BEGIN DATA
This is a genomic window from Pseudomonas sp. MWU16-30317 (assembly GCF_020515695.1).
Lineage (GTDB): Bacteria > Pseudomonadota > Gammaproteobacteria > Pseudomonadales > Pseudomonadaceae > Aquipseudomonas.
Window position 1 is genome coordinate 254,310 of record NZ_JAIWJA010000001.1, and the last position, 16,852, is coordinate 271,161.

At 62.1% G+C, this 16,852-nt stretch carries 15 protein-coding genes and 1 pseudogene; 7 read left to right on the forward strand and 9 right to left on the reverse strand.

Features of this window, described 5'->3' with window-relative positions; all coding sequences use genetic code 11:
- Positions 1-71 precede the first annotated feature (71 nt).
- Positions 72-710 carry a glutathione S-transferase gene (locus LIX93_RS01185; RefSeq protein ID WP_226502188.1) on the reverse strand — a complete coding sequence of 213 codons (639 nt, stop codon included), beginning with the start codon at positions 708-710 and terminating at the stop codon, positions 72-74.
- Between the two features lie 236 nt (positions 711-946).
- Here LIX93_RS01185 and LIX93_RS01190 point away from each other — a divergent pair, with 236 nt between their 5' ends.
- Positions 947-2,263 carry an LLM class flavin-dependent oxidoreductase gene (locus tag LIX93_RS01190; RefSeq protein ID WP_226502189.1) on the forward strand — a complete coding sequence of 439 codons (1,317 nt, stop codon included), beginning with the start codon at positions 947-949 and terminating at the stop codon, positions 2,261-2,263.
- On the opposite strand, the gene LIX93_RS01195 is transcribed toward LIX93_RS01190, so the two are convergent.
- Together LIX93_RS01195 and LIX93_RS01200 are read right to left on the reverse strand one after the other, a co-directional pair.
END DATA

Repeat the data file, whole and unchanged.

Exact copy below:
This is a genomic window from Pseudomonas sp. MWU16-30317 (assembly GCF_020515695.1).
Lineage (GTDB): Bacteria > Pseudomonadota > Gammaproteobacteria > Pseudomonadales > Pseudomonadaceae > Aquipseudomonas.
Window position 1 is genome coordinate 254,310 of record NZ_JAIWJA010000001.1, and the last position, 16,852, is coordinate 271,161.

At 62.1% G+C, this 16,852-nt stretch carries 15 protein-coding genes and 1 pseudogene; 7 read left to right on the forward strand and 9 right to left on the reverse strand.

Features of this window, described 5'->3' with window-relative positions; all coding sequences use genetic code 11:
- Positions 1-71 precede the first annotated feature (71 nt).
- Positions 72-710 carry a glutathione S-transferase gene (locus LIX93_RS01185; RefSeq protein ID WP_226502188.1) on the reverse strand — a complete coding sequence of 213 codons (639 nt, stop codon included), beginning with the start codon at positions 708-710 and terminating at the stop codon, positions 72-74.
- Between the two features lie 236 nt (positions 711-946).
- Here LIX93_RS01185 and LIX93_RS01190 point away from each other — a divergent pair, with 236 nt between their 5' ends.
- Positions 947-2,263 carry an LLM class flavin-dependent oxidoreductase gene (locus tag LIX93_RS01190; RefSeq protein ID WP_226502189.1) on the forward strand — a complete coding sequence of 439 codons (1,317 nt, stop codon included), beginning with the start codon at positions 947-949 and terminating at the stop codon, positions 2,261-2,263.
- On the opposite strand, the gene LIX93_RS01195 is transcribed toward LIX93_RS01190, so the two are convergent.
- Together LIX93_RS01195 and LIX93_RS01200 are read right to left on the reverse strand one after the other, a co-directional pair.